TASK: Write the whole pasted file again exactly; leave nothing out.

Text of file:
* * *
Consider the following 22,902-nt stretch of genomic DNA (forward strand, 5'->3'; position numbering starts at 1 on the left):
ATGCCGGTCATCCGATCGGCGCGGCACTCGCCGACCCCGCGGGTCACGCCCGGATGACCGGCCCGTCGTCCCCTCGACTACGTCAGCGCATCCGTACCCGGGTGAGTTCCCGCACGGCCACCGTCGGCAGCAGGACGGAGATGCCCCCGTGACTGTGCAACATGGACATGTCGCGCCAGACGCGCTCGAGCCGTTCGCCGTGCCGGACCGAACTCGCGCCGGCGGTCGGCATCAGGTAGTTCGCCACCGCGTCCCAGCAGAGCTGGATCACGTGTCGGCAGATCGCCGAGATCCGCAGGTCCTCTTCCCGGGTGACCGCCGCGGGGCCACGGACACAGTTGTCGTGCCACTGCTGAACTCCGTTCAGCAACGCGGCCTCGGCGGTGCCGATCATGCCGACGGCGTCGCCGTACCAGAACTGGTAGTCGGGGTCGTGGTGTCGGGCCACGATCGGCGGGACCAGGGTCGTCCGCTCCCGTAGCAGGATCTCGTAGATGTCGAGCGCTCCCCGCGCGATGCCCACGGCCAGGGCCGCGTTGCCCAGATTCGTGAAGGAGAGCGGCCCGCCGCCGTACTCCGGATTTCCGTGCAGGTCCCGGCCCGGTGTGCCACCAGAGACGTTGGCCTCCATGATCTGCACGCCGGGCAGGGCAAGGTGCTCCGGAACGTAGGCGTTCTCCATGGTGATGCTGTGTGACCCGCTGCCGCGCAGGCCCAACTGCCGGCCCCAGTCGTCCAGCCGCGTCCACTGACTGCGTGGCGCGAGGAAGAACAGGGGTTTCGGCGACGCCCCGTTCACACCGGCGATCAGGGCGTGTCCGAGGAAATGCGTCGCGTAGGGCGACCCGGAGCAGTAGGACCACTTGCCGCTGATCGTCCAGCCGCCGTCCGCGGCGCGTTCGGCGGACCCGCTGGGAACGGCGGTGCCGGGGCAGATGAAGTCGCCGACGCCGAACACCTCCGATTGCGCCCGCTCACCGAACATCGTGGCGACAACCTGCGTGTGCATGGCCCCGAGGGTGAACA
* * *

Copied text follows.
Consider the following 22,902-nt stretch of genomic DNA (forward strand, 5'->3'; position numbering starts at 1 on the left):
ATGCCGGTCATCCGATCGGCGCGGCACTCGCCGACCCCGCGGGTCACGCCCGGATGACCGGCCCGTCGTCCCCTCGACTACGTCAGCGCATCCGTACCCGGGTGAGTTCCCGCACGGCCACCGTCGGCAGCAGGACGGAGATGCCCCCGTGACTGTGCAACATGGACATGTCGCGCCAGACGCGCTCGAGCCGTTCGCCGTGCCGGACCGAACTCGCGCCGGCGGTCGGCATCAGGTAGTTCGCCACCGCGTCCCAGCAGAGCTGGATCACGTGTCGGCAGATCGCCGAGATCCGCAGGTCCTCTTCCCGGGTGACCGCCGCGGGGCCACGGACACAGTTGTCGTGCCACTGCTGAACTCCGTTCAGCAACGCGGCCTCGGCGGTGCCGATCATGCCGACGGCGTCGCCGTACCAGAACTGGTAGTCGGGGTCGTGGTGTCGGGCCACGATCGGCGGGACCAGGGTCGTCCGCTCCCGTAGCAGGATCTCGTAGATGTCGAGCGCTCCCCGCGCGATGCCCACGGCCAGGGCCGCGTTGCCCAGATTCGTGAAGGAGAGCGGCCCGCCGCCGTACTCCGGATTTCCGTGCAGGTCCCGGCCCGGTGTGCCACCAGAGACGTTGGCCTCCATGATCTGCACGCCGGGCAGGGCAAGGTGCTCCGGAACGTAGGCGTTCTCCATGGTGATGCTGTGTGACCCGCTGCCGCGCAGGCCCAACTGCCGGCCCCAGTCGTCCAGCCGCGTCCACTGACTGCGTGGCGCGAGGAAGAACAGGGGTTTCGGCGACGCCCCGTTCACACCGGCGATCAGGGCGTGTCCGAGGAAATGCGTCGCGTAGGGCGACCCGGAGCAGTAGGACCACTTGCCGCTGATCGTCCAGCCGCCGTCCGCGGCGCGTTCGGCGGACCCGCTGGGAACGGCGGTGCCGGGGCAGATGAAGTCGCCGACGCCGAACACCTCCGATTGCGCCCGCTCACCGAACATCGTGGCGACAACCTGCGTGTGCATGGCCCCGAGGGTGAACA